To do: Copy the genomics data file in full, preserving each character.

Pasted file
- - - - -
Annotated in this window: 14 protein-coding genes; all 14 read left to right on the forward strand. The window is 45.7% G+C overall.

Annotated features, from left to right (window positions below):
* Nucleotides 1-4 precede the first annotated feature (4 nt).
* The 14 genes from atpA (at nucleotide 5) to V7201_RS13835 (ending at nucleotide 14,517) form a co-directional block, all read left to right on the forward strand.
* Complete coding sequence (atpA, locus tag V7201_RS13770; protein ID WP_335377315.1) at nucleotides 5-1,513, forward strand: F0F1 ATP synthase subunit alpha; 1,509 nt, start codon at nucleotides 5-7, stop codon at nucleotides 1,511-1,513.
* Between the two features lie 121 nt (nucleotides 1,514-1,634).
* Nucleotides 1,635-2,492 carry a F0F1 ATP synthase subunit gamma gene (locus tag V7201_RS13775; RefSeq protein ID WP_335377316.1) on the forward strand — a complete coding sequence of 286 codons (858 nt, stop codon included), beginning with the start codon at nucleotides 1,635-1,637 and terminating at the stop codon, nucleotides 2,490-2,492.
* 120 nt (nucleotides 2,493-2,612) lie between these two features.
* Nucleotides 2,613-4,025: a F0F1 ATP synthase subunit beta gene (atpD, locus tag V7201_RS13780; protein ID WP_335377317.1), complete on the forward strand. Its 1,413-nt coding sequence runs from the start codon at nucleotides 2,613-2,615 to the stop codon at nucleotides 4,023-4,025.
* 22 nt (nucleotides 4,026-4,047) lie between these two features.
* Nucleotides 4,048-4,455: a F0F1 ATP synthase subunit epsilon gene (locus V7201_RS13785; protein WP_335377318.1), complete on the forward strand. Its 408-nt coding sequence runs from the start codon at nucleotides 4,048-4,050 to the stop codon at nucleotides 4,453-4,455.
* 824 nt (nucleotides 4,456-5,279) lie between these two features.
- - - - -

Annotated in this window: 14 protein-coding genes; all 14 read left to right on the forward strand. The window is 45.7% G+C overall.

Annotated features, from left to right (window positions below):
* Nucleotides 1-4 precede the first annotated feature (4 nt).
* The 14 genes from atpA (at nucleotide 5) to V7201_RS13835 (ending at nucleotide 14,517) form a co-directional block, all read left to right on the forward strand.
* Complete coding sequence (atpA, locus tag V7201_RS13770; protein ID WP_335377315.1) at nucleotides 5-1,513, forward strand: F0F1 ATP synthase subunit alpha; 1,509 nt, start codon at nucleotides 5-7, stop codon at nucleotides 1,511-1,513.
* Between the two features lie 121 nt (nucleotides 1,514-1,634).
* Nucleotides 1,635-2,492 carry a F0F1 ATP synthase subunit gamma gene (locus tag V7201_RS13775; RefSeq protein ID WP_335377316.1) on the forward strand — a complete coding sequence of 286 codons (858 nt, stop codon included), beginning with the start codon at nucleotides 1,635-1,637 and terminating at the stop codon, nucleotides 2,490-2,492.
* 120 nt (nucleotides 2,493-2,612) lie between these two features.
* Nucleotides 2,613-4,025: a F0F1 ATP synthase subunit beta gene (atpD, locus tag V7201_RS13780; protein ID WP_335377317.1), complete on the forward strand. Its 1,413-nt coding sequence runs from the start codon at nucleotides 2,613-2,615 to the stop codon at nucleotides 4,023-4,025.
* 22 nt (nucleotides 4,026-4,047) lie between these two features.
* Nucleotides 4,048-4,455: a F0F1 ATP synthase subunit epsilon gene (locus V7201_RS13785; protein WP_335377318.1), complete on the forward strand. Its 408-nt coding sequence runs from the start codon at nucleotides 4,048-4,050 to the stop codon at nucleotides 4,453-4,455.
* 824 nt (nucleotides 4,456-5,279) lie between these two features.